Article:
Author Topic: Dragonfly prototypes  (Read 330 times)

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Offline AndyMorgan

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Dragonfly prototypes
« on: 18 Jan 2021 at 16:07 »
Since selling a pair of Pistons on eBay I have been corresponding with a dear old chap who has taken on my engine cases and crankshaft for an early Dragonfly  6/1007 to rebuild. This had Mk5 barrels and the crankshaft had plane white metal bearings (judging by their condition it is no wonder this wasn't adopted in production). Anyway, he is in the process of rebuilding a number of Dragonflies and is keen to get any information or parts from the prototype machines. Let me know and I will pass it along.   

Offline eddie

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Re: Dragonfly prototypes
« Reply #1 on: 19 Jan 2021 at 14:34 »
As I understand it, Douglas provided a donor Mk5 machine to Reynolds Engineering, and commissioned them to update the design - basically, this machine was a 'Dragonfly' with a standard Mark engine and gearbox, and wheels. Further development took place and a couple of photos exist of the bike still with a Mark engine, but fitted with coil ignition and an AC generator. (I have a bottom end for such an engine). By mid 1954, Douglas had produced 6 prototype machines (which at a quick glance looked like the Dragonfly) for display at that year's motorcycle show. At that time, they were badged as the 'Dart' - but Douglas were forced to rename them due to that name already being used by another manufacturer. These 6 machines, whilst looking like the Dragonflies we know, were different in many details from the production machines (frames, engines, gearboxes, exhausts, petrol tank, toolbox,  headlight nascelle all being different). Of those 6 machines (engine/frame numbers 1001 - 1006), I believe 3 still exist (one black and silver, and one stone and green) in the Bristol area. The third machine (colour unknown) is somewhere in mid Wales.
  After the show, and before production commenced, more development took place. Filling the engine with oil was awkward, so the filler plug was moved to make it more accessible. Likewise, the carb main jet was difficult to get at, so the carb was set at a slightly steeper angle - which also entailed a modification to the front of the toolbox. The bottom flange of the cylinder barrels had to be cut back to enable them to be removed and clear the frame tubes (without lifting the engine). Tube layout for the pillion footrests was altered, and the exhaust pipes shortened so that the silencers could be mounted more securely, directly to the footrest tubing. Early production machines still retained the 'Douglas' brakes whereas later machines were fitted with 'British Hub' brakes. There were also early and late type gearboxes. Early machines only had a taillight whereas later ones had the luxury of a stoplight.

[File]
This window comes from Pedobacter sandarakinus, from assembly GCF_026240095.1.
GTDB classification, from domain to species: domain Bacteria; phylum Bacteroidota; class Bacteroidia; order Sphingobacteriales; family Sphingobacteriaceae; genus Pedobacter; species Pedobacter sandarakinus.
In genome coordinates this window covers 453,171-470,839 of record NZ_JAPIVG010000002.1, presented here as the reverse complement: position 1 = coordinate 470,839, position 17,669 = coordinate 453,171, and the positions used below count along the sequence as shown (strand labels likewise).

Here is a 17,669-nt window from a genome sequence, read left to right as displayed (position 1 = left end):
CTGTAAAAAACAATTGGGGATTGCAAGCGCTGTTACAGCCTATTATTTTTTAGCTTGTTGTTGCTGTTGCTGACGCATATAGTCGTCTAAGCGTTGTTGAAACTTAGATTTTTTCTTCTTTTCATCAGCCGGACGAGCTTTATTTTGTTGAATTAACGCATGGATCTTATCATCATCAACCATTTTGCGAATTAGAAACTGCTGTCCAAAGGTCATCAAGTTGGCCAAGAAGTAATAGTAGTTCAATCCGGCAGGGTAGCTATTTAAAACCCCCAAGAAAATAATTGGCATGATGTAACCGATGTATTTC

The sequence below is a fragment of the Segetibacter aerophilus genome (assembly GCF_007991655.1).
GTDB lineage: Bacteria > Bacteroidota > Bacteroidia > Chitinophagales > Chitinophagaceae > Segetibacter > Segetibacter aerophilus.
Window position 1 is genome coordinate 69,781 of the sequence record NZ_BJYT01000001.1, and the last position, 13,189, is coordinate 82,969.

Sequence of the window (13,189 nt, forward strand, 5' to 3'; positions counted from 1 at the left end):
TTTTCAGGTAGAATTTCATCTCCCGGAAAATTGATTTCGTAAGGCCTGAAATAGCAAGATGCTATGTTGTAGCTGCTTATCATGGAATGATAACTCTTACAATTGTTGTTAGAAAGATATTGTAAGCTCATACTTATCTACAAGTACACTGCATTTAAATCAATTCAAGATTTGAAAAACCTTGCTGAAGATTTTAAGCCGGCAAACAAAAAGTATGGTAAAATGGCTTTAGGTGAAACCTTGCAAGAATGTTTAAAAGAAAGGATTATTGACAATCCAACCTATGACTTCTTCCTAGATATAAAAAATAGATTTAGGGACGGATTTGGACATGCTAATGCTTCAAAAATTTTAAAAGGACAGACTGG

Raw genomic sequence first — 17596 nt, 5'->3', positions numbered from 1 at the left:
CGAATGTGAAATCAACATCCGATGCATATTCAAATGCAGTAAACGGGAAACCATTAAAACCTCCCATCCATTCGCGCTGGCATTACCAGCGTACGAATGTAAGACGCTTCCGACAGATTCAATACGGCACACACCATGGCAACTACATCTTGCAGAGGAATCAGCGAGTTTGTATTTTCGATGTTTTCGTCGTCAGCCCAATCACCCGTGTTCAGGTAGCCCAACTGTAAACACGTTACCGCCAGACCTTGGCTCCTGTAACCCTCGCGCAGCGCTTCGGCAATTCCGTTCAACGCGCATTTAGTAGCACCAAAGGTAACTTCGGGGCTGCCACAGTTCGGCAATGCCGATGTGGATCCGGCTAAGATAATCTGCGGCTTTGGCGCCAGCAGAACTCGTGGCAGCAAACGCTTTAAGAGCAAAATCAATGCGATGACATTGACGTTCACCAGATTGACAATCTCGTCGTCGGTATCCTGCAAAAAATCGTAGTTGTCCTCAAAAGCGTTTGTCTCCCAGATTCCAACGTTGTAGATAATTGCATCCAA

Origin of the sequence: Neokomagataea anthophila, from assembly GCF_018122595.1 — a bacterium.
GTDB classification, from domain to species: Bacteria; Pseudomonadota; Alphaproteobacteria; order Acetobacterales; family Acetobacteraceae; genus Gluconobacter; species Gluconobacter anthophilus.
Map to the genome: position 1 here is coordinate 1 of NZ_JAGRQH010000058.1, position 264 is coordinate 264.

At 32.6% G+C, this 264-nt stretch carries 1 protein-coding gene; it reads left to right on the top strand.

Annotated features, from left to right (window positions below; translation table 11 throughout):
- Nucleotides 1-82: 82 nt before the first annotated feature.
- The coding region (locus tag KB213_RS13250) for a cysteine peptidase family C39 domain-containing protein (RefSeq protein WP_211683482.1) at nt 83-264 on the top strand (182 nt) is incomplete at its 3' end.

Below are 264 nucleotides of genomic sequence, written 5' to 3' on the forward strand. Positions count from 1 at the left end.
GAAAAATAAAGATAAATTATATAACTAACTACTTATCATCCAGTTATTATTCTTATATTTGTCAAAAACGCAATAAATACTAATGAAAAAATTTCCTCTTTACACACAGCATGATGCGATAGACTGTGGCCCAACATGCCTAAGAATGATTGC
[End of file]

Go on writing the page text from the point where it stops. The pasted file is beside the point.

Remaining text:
As already stated, Douglas exhibited at the 1954 show, but it was a rushed attempt to get a new model in the public eye. Production machines did not emerge until almost half way through 1955 (my early model being at the dealers late July 1955). It is rumoured that within about 18 months actual production had stopped, and machines were being built from the accumulated stock of spares held in the factory. As is now well known, Pride and Clarke bought the majority of the remaining stock when the factory was taken over by the Westinghouse Brake and Signal Company - hence the number of TYP, TYR, ULL and UJJ registrations on the surviving machines.
   Whilst the Dragonfly is not the swiftest thing on 2 wheels, it is one of the most comfortable. Several of us LDMCC members have had great fun competing on our Dragonflies in the ACU National Rally and getting Special Gold Awards for gaining maximum points - one year, gaining those points entailed riding 130 miles to the start, then covering 540 miles on the rally, then another 240+ miles to get back home - a total of about 900 miles from start to finish in 32 hours. It was great fun pitting our sluggish old 350's against the modern plastic rockets (and still beating them to the next checkpoint!). We were certainly a lot fresher than others riding the modern hardware.
  Had the Dragonfly been blessed with a longer development program, it could have been a much improved machine - us owners have had another 60 years to identify (and cure) most of the problems - sadly Douglas were never given that time!

  Eddie.

P.S.   From what I have already said, it looks as if your engine (1007/6) could be from the first production machine.  Also, I have heard of several engines being modified to plain bearings - the biggest problem is the low pressure output from the Douglas oilpump - only about 6 - 9 psi.
« Last Edit: 19 Jan 2021 at 14:44 by eddie »

Offline EW-Ron

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Re: Dragonfly prototypes
« Reply #2 on: 20 Jan 2021 at 06:06 »
Oil pressure is not entirely essential for plain bearing motors, as long as there is is some flow,
even a mere trickle can suffice.

A number of early plain bearing motors, inc the T Model Ford and early Hendersons
only had a splash lube type of oiling system - and did some big mileages.
Provision is made for the splash to get to EVERY place where some lube is required however..
A lot of early roller bearing motors in the veteran and vintage years ditto.

What is troublesome is if the oil splash is absent for any length of time.
As horsepower outputs rose however, pressure with flow was a useful improvement to reliability.

Are there pics anyplace of these prototypes ?
I didn't realise the Dragonfly was such a latecomer to production.

Offline AndyMorgan

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Re: Dragonfly prototypes
« Reply #3 on: 20 Jan 2021 at 12:53 »
Many Thanks for this I will pass it on